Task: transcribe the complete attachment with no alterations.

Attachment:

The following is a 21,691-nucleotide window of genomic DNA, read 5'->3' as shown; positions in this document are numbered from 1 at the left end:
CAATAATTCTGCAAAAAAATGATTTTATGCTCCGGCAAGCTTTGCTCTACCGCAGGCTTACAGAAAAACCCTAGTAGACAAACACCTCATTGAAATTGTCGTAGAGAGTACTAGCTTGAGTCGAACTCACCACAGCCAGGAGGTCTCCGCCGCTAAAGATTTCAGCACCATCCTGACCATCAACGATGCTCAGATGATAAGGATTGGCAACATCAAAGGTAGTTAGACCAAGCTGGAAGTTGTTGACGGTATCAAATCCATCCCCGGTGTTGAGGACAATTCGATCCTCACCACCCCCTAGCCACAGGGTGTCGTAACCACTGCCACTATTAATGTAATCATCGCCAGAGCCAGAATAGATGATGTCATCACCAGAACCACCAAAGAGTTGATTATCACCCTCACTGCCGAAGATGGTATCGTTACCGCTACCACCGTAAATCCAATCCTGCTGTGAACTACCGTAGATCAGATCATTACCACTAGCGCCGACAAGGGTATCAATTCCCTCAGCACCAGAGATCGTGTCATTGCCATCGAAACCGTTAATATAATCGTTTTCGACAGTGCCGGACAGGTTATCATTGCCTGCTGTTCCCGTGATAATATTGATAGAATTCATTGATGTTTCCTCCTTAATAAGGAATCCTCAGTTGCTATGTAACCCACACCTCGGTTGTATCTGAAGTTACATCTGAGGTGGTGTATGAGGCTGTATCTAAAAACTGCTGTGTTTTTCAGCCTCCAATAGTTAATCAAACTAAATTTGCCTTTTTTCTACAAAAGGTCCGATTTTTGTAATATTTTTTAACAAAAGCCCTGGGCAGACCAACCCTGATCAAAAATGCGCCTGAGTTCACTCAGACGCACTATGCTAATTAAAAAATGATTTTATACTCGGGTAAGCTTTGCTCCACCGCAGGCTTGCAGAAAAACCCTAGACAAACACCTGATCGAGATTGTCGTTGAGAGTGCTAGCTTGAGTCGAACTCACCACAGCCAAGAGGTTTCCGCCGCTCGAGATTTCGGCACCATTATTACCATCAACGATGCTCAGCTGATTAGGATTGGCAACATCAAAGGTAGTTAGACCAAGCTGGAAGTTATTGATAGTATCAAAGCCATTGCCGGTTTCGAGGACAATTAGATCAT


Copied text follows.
The following is a 21,691-nucleotide window of genomic DNA, read 5'->3' as shown; positions in this document are numbered from 1 at the left end:
CAATAATTCTGCAAAAAAATGATTTTATGCTCCGGCAAGCTTTGCTCTACCGCAGGCTTACAGAAAAACCCTAGTAGACAAACACCTCATTGAAATTGTCGTAGAGAGTACTAGCTTGAGTCGAACTCACCACAGCCAGGAGGTCTCCGCCGCTAAAGATTTCAGCACCATCCTGACCATCAACGATGCTCAGATGATAAGGATTGGCAACATCAAAGGTAGTTAGACCAAGCTGGAAGTTGTTGACGGTATCAAATCCATCCCCGGTGTTGAGGACAATTCGATCCTCACCACCCCCTAGCCACAGGGTGTCGTAACCACTGCCACTATTAATGTAATCATCGCCAGAGCCAGAATAGATGATGTCATCACCAGAACCACCAAAGAGTTGATTATCACCCTCACTGCCGAAGATGGTATCGTTACCGCTACCACCGTAAATCCAATCCTGCTGTGAACTACCGTAGATCAGATCATTACCACTAGCGCCGACAAGGGTATCAATTCCCTCAGCACCAGAGATCGTGTCATTGCCATCGAAACCGTTAATATAATCGTTTTCGACAGTGCCGGACAGGTTATCATTGCCTGCTGTTCCCGTGATAATATTGATAGAATTCATTGATGTTTCCTCCTTAATAAGGAATCCTCAGTTGCTATGTAACCCACACCTCGGTTGTATCTGAAGTTACATCTGAGGTGGTGTATGAGGCTGTATCTAAAAACTGCTGTGTTTTTCAGCCTCCAATAGTTAATCAAACTAAATTTGCCTTTTTTCTACAAAAGGTCCGATTTTTGTAATATTTTTTAACAAAAGCCCTGGGCAGACCAACCCTGATCAAAAATGCGCCTGAGTTCACTCAGACGCACTATGCTAATTAAAAAATGATTTTATACTCGGGTAAGCTTTGCTCCACCGCAGGCTTGCAGAAAAACCCTAGACAAACACCTGATCGAGATTGTCGTTGAGAGTGCTAGCTTGAGTCGAACTCACCACAGCCAAGAGGTTTCCGCCGCTCGAGATTTCGGCACCATTATTACCATCAACGATGCTCAGCTGATTAGGATTGGCAACATCAAAGGTAGTTAGACCAAGCTGGAAGTTATTGATAGTATCAAAGCCATTGCCGGTTTCGAGGACAATTAGATCAT